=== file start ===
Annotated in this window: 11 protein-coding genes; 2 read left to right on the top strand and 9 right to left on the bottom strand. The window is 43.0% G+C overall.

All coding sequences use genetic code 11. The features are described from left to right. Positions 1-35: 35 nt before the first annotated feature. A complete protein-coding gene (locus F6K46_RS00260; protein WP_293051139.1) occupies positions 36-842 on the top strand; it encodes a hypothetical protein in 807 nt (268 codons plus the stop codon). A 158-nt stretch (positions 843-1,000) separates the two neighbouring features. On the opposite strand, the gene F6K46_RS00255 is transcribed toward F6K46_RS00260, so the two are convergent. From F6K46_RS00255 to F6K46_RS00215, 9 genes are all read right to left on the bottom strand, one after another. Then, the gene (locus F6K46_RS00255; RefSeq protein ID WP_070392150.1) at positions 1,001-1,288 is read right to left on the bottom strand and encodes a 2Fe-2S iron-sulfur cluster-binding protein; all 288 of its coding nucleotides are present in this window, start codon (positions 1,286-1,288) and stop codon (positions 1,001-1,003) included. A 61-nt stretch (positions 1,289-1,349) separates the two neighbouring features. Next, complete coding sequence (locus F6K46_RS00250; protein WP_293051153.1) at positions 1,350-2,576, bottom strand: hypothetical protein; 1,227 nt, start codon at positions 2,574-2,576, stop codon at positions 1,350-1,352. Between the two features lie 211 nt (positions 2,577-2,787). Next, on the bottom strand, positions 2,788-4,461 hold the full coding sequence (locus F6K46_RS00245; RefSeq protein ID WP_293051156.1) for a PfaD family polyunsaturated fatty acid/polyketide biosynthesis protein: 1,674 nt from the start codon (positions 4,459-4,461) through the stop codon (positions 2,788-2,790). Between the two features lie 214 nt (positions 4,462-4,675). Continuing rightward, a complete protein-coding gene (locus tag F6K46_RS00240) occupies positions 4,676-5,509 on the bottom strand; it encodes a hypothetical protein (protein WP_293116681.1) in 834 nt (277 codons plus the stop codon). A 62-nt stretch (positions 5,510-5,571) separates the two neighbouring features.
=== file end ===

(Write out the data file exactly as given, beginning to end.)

Annotated in this window: 11 protein-coding genes; 2 read left to right on the top strand and 9 right to left on the bottom strand. The window is 43.0% G+C overall.

All coding sequences use genetic code 11. The features are described from left to right. Positions 1-35: 35 nt before the first annotated feature. A complete protein-coding gene (locus F6K46_RS00260; protein WP_293051139.1) occupies positions 36-842 on the top strand; it encodes a hypothetical protein in 807 nt (268 codons plus the stop codon). A 158-nt stretch (positions 843-1,000) separates the two neighbouring features. On the opposite strand, the gene F6K46_RS00255 is transcribed toward F6K46_RS00260, so the two are convergent. From F6K46_RS00255 to F6K46_RS00215, 9 genes are all read right to left on the bottom strand, one after another. Then, the gene (locus F6K46_RS00255; RefSeq protein ID WP_070392150.1) at positions 1,001-1,288 is read right to left on the bottom strand and encodes a 2Fe-2S iron-sulfur cluster-binding protein; all 288 of its coding nucleotides are present in this window, start codon (positions 1,286-1,288) and stop codon (positions 1,001-1,003) included. A 61-nt stretch (positions 1,289-1,349) separates the two neighbouring features. Next, complete coding sequence (locus F6K46_RS00250; protein WP_293051153.1) at positions 1,350-2,576, bottom strand: hypothetical protein; 1,227 nt, start codon at positions 2,574-2,576, stop codon at positions 1,350-1,352. Between the two features lie 211 nt (positions 2,577-2,787). Next, on the bottom strand, positions 2,788-4,461 hold the full coding sequence (locus F6K46_RS00245; RefSeq protein ID WP_293051156.1) for a PfaD family polyunsaturated fatty acid/polyketide biosynthesis protein: 1,674 nt from the start codon (positions 4,459-4,461) through the stop codon (positions 2,788-2,790). Between the two features lie 214 nt (positions 4,462-4,675). Continuing rightward, a complete protein-coding gene (locus tag F6K46_RS00240) occupies positions 4,676-5,509 on the bottom strand; it encodes a hypothetical protein (protein WP_293116681.1) in 834 nt (277 codons plus the stop codon). A 62-nt stretch (positions 5,510-5,571) separates the two neighbouring features.